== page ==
On January 12, 2010, at 21:53 UTC, (4:53 pm local time) Haiti was struck by a magnitude-7.0 earthquake, the country's most severe earthquake in over 200 years. The epicenter of the quake was just off the Haitian capital Port-au-Prince. The focus was about 6 miles (10 km) underground, according to the USGS.
It has been estimated that the death toll could reach 200,000. Widespread damage resulted from the quake, with a majority of buildings collapsing due to poor structural design and construction. The capital city was devastated. The Presidential Palace was badly damaged, with the second floor entirely collapsing onto the first floor; the Haitan Parliament building and the National Cathedral were also destroyed.
NEW YORK, USA, 15 January 2010 The people of Port-au-Prince and other areas affected by this week's devastating earthquake in Haiti are living outdoors, surrounded by the ruins of their homes. Picking through the rubble, they try to salvage what they can from a tragedy that defies comprehension.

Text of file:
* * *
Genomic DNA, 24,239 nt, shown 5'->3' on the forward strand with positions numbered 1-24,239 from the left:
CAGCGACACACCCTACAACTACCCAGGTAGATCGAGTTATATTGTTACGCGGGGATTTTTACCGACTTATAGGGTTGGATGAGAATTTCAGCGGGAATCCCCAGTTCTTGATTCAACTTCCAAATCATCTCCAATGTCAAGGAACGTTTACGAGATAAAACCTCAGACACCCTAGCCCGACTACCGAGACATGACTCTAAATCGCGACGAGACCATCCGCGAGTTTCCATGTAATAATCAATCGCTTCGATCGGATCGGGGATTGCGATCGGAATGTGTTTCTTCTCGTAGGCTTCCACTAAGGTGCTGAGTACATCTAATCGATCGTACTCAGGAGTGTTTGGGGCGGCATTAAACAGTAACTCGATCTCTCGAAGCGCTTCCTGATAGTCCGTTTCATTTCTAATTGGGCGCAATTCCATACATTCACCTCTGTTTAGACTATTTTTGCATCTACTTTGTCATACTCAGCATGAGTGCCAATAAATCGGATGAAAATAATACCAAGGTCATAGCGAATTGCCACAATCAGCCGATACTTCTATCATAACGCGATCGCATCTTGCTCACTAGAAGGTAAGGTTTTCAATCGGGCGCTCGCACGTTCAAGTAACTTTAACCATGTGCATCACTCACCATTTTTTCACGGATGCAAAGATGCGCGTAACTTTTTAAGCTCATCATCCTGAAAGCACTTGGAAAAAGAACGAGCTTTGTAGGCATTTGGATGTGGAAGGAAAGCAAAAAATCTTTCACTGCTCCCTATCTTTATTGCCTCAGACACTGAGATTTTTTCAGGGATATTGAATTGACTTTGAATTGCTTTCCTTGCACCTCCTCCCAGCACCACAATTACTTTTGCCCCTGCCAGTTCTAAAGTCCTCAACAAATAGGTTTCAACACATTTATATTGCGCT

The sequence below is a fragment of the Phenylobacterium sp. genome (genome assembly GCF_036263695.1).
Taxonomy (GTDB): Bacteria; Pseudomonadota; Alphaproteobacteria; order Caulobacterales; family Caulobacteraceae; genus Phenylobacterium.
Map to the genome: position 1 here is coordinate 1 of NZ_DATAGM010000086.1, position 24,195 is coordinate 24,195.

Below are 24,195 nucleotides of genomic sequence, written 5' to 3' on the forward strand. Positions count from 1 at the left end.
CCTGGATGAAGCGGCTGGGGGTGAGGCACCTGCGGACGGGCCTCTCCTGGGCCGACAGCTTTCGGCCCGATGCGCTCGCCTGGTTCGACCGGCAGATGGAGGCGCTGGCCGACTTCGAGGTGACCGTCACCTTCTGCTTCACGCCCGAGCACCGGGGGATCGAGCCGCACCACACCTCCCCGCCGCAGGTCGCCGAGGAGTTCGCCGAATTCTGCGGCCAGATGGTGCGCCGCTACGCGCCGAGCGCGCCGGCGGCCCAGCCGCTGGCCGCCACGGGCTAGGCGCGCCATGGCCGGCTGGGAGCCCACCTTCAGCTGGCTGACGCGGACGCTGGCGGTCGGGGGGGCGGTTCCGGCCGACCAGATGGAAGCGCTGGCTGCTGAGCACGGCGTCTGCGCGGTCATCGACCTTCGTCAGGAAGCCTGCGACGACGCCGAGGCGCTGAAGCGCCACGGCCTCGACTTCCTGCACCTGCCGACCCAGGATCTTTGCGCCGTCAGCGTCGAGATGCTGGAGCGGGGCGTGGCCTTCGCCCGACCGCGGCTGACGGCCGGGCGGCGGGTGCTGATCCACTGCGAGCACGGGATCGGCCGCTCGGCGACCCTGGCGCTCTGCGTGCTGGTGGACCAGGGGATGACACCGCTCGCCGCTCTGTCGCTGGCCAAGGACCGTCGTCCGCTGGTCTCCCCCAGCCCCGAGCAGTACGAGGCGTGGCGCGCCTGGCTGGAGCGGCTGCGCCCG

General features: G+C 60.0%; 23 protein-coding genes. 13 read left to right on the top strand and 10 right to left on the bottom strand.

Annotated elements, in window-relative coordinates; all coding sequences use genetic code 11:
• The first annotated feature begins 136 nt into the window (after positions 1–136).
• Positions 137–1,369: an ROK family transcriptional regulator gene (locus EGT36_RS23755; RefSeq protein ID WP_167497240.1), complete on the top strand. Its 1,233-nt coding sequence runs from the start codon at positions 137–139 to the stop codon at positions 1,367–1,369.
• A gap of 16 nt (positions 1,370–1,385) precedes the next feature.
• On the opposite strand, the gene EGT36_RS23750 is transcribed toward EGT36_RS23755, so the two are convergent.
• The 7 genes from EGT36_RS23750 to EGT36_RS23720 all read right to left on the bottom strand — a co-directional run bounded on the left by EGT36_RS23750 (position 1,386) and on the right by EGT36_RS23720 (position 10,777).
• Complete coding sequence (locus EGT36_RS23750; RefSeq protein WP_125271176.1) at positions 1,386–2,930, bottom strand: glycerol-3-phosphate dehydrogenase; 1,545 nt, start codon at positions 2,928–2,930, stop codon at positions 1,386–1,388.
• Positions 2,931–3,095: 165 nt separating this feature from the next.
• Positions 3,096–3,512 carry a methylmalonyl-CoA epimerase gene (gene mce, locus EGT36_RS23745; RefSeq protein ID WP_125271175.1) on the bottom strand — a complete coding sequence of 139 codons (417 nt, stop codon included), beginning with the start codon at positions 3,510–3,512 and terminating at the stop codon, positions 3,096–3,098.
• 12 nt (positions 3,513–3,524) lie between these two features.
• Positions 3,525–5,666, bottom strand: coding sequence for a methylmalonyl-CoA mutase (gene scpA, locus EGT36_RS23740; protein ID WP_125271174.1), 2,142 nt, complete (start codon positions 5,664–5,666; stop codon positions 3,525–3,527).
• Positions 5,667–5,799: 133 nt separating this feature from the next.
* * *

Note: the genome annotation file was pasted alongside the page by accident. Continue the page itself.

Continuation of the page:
To overcome the massive humanitarian obstacles that still face some 3 million people affected by the quake, UNICEF today issued a call for almost $120 million to support its relief operations in Haiti. The funding is part of a wider UN appeal for $562 million.
The aid is desperately needed. Thousands of Haitians are feared dead, many more are injured and an unknown number are still missing.
NEW YORK, USA, 15 January 2010 In this video, UNICEF Media Officer Patrick McCormick provides an update on the arrival of supplies in Haiti and the logistical challenges UNICEF faces in the days ahead.
MORE ON HAITI EARTHQUAKE